Several characters later, Snider finds himself "In Between Jobs," imbibing every ingredient of a volatile emotional mix—one part despair, one part anger, one part bravado, five or more parts liquor. The cocktail leads to bitter lines, as Snider meditates on other people's money and the actual currency itself, concluding that it remains the root of all evil. The song ends with Snider's unemployed character approaching spontaneous combustion. "Just knowing how much more you've got than me," he sings, "I'm thinking, 'What's keeping me from killing this guy ... takin' his shit.'"
Snider, like the rest of us, wants a sincere answer to this last acerbic question, which seems to appear in public discourse at an alarming rate in these top-down times. When medical-related bankruptcies occur daily, when corporations grow less content with the favoritism they already enjoy and skip U.S. taxes entirely by moving overseas, when primary school teachers make less than bar backs, when police shoot up the neighborhood and when voters get suppressed, are we marching toward an inevitable day when violence becomes the only way to regain ground? Snider seems to write as a warning against the end, a harbinger of the worst of it. Perhaps the economy is recovering, the way we're told it is. But Snider's lyrics remain an important reminder of those dark times, a recognition of the grey clouds rolling overhead and reinforcement for the hardship of getting clear of them.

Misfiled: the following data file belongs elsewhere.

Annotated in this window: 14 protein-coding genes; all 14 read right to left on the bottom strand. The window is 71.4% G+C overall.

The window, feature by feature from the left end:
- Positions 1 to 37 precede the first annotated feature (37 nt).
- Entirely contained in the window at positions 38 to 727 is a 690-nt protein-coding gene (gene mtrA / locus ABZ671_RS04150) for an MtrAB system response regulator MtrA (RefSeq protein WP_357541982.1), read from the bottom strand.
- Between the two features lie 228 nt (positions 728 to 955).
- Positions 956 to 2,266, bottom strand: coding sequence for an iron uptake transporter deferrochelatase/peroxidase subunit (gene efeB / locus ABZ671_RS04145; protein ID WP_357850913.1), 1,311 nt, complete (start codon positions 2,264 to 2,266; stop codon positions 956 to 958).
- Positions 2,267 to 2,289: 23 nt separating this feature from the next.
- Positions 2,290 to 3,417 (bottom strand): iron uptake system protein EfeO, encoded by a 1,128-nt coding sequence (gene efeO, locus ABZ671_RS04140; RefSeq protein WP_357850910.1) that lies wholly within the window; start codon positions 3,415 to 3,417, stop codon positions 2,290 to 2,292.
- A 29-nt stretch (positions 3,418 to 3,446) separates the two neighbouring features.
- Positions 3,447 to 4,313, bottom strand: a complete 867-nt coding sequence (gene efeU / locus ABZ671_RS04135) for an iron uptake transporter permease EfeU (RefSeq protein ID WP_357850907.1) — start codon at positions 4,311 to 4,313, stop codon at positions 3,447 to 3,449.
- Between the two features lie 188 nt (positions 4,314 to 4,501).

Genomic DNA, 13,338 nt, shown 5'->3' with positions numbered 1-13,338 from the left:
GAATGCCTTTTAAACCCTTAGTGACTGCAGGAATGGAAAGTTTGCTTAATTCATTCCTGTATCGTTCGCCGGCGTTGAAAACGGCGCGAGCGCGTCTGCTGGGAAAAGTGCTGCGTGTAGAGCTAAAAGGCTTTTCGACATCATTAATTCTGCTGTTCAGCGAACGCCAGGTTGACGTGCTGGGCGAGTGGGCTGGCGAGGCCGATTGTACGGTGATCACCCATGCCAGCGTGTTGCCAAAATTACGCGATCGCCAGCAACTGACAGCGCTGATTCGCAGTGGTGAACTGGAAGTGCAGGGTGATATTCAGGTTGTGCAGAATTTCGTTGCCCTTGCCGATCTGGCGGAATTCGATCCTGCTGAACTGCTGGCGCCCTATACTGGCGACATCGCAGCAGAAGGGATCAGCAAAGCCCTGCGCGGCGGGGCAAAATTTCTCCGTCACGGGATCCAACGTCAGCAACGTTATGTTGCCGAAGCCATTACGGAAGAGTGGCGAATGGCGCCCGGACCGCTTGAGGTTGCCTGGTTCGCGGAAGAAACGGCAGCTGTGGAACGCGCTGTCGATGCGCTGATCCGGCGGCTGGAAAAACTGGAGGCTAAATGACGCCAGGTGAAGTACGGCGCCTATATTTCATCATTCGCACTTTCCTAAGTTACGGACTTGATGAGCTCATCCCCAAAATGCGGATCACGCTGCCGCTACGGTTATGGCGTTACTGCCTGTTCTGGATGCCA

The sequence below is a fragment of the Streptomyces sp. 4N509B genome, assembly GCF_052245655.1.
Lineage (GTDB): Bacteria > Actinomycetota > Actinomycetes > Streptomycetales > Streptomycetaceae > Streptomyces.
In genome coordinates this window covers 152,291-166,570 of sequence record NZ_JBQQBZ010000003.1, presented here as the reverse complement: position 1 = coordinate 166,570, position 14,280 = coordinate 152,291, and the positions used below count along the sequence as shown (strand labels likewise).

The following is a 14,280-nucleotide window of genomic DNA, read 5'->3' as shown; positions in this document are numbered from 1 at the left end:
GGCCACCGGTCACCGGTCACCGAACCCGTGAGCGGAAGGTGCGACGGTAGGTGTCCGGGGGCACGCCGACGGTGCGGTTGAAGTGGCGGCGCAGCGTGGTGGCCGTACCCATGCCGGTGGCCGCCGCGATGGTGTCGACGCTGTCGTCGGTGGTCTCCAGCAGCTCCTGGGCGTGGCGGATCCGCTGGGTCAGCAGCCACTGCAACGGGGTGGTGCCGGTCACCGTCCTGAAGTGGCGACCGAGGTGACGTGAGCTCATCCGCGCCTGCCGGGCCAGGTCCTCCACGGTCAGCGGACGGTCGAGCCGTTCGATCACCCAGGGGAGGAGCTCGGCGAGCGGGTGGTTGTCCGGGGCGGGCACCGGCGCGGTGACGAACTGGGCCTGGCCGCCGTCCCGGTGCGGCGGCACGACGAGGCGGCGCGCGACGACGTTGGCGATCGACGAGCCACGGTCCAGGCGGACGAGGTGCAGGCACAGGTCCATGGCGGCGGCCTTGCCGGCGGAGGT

In his hysterical autobiography, I Never Met A Story I Didn't Like, released earlier this year, Snider remembers being in the mansion of Jimmy Bowen, then the head of Liberty Records. Snider calls Bowen a "funny guy" and writes, "I asked him if he believed in God. He looked around his place, opened his arms, and said, 'He sure seems to like me.'"
Maybe one day, the North Carolina political establishment will allow God to like teachers, minorities and gay people, too. If so, can Snider write a rhyme for that?
This article appeared in print with the headline "Rhymes with liberty"